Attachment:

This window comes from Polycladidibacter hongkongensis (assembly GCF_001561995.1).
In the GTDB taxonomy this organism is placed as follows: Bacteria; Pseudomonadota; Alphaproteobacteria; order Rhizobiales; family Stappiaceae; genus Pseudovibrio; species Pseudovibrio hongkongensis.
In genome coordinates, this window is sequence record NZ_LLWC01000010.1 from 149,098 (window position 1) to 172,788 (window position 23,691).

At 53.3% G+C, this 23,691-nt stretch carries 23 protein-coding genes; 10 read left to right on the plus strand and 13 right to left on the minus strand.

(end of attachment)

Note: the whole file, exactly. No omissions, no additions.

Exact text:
This window comes from Polycladidibacter hongkongensis (assembly GCF_001561995.1).
In the GTDB taxonomy this organism is placed as follows: Bacteria; Pseudomonadota; Alphaproteobacteria; order Rhizobiales; family Stappiaceae; genus Pseudovibrio; species Pseudovibrio hongkongensis.
In genome coordinates, this window is sequence record NZ_LLWC01000010.1 from 149,098 (window position 1) to 172,788 (window position 23,691).

At 53.3% G+C, this 23,691-nt stretch carries 23 protein-coding genes; 10 read left to right on the plus strand and 13 right to left on the minus strand.